True Places is the first novel by Sonya Yoerg that I’ve encountered and I will certainly seek out more by this gifted writer! Yoerg presents us with an interesting question . . . and not the one you’ll likely find in the blurbs summarizing the book online (what would you do if you found a 16-year-old girl alone, gravely ill, emaciated, non-communicative and frightened on the side of the road?).

To begin, Yoerg deftly draws us into the world of Suzanne Blakemore – a highly driven, involved and capable suburban mother of two teens (difficult for different reasons) who is overcommitted, under-appreciated and forging full-steam ahead in a (self-induced) complicated and busy life that leaves her breathless yet unfulfilled at the same time. (“His wife accommodated everyone—the kids, him, her parents—keeping them together, keeping things running. Duty. Suzanne wore it like a cloak.”)

Suzanne is easy to relate to, as a mother and highly driven person myself. I’m certain many women I know will find themselves nodding along to the conundrums Suzanne faces as she brings Iris (the teen she rescues) into the fold of her family and must explain this modern life we all live to a young girl who has no framework for understanding why and how we do it all.  It is through this process that she begins to wonder why she (and everyone else) is doing any of it at all.  That question drives Suzanne, her husband, kids and ultimately Iris (the young girl she rescues) to confront truths that have long been buried in their subconscious, secrets that have never been spoken of, fears that have been realized but never truly overcome, and brings to light how easily one can simply move forward in life because it’s the expected thing to do yet find oneself later questioning how one arrived there at all. (“No one gives in without giving something up, and nothing is given up without cost.”)  That, my friends, is the genius of Yoerg’s True Places. She brings us into the psyche of these characters, which makes us think she is taking us along their journey. But if you let her, Yoerg also brilliantly leverages the characters to encourage the reader to ask themselves those same questions – How did I arrive here? Is this what makes me happy? Do all the “things” I’m doing to be a good parent really mean my kids feel like we are, indeed, a family? Are we doing right by them by staying the course, even if we are forsaking the veracity of our passions, our character, what we believe to be the goodness of family?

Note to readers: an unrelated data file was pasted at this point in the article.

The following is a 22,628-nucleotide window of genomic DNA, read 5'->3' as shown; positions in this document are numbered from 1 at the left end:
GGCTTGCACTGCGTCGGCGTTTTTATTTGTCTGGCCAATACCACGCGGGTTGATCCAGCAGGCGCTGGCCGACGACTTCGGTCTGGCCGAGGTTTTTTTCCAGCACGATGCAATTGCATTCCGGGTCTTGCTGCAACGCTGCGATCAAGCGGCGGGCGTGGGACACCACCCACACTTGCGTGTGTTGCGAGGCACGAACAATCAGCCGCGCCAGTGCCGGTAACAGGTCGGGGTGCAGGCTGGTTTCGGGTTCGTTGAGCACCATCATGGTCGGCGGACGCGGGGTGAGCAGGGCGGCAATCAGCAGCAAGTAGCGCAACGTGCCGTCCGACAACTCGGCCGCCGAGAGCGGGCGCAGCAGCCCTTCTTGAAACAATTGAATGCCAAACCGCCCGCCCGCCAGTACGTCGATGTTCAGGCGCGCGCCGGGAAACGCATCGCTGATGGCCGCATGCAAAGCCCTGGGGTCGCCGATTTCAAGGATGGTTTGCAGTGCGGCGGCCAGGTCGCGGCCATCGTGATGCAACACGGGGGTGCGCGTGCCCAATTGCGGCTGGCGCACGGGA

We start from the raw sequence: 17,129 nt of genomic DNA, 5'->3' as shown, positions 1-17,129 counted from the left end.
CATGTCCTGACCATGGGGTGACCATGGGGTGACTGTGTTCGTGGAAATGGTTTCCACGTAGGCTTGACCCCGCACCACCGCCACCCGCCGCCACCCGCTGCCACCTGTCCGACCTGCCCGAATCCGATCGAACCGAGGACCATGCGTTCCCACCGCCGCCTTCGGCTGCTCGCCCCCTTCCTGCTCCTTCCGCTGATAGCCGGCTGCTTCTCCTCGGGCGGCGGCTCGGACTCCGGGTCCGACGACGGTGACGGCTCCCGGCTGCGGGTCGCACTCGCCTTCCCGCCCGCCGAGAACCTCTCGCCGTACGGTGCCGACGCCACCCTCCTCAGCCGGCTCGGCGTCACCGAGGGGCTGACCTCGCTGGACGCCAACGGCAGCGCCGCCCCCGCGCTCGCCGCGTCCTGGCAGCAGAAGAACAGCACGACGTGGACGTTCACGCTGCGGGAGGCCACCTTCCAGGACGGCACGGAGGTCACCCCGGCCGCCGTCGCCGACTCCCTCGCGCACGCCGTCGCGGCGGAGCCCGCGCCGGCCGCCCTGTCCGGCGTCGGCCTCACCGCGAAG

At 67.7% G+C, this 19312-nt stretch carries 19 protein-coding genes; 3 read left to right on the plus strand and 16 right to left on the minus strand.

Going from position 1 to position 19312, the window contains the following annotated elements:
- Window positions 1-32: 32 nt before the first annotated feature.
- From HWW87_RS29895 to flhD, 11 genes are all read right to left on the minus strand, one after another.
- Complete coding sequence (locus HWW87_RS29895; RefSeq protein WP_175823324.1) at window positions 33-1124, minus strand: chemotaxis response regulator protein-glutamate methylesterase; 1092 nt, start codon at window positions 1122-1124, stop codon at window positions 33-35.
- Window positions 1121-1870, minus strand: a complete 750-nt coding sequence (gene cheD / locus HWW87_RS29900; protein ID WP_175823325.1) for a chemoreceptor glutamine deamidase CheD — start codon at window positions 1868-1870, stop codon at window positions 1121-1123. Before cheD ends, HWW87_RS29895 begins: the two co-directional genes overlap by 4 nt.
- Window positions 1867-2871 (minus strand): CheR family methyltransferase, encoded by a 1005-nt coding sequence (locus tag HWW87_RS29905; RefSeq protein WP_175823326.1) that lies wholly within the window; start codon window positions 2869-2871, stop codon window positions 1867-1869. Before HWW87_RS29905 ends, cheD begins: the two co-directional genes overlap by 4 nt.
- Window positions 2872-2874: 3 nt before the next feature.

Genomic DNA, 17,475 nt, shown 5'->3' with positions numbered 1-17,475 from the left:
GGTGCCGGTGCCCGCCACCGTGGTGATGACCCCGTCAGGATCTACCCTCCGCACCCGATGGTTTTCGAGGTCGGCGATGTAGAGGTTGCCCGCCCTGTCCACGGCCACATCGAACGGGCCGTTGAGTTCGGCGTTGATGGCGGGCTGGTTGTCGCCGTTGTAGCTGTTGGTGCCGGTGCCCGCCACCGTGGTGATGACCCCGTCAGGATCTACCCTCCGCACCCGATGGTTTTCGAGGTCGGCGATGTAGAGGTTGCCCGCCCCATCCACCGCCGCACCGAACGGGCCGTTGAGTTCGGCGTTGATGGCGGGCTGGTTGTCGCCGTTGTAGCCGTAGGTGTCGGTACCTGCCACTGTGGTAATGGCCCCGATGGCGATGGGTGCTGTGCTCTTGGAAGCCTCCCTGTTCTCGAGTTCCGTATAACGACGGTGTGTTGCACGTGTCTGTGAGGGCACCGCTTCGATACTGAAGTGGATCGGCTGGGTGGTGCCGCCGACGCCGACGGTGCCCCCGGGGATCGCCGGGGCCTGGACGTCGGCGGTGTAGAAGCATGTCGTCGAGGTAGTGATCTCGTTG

Throughout, Yoerg seamlessly weaves in robust details that gives dimension to her characters and makes us care, deeply, about what will come of each of them as they take this journey. She brings to life their physical world, their innermost thoughts, their fears and desires and their untapped passions in such rich detail that you truly feel physically transported to the remote Virginian woods she writes of as well as the isolation that surrounds not only their community but their hearts and minds.

I finished this book in 3 days, staying up late and foregoing more pressing “things to do” . . .  and like Suzanne, it was more than worth it in the end.  Bravo and thank you Ms. Yoerg!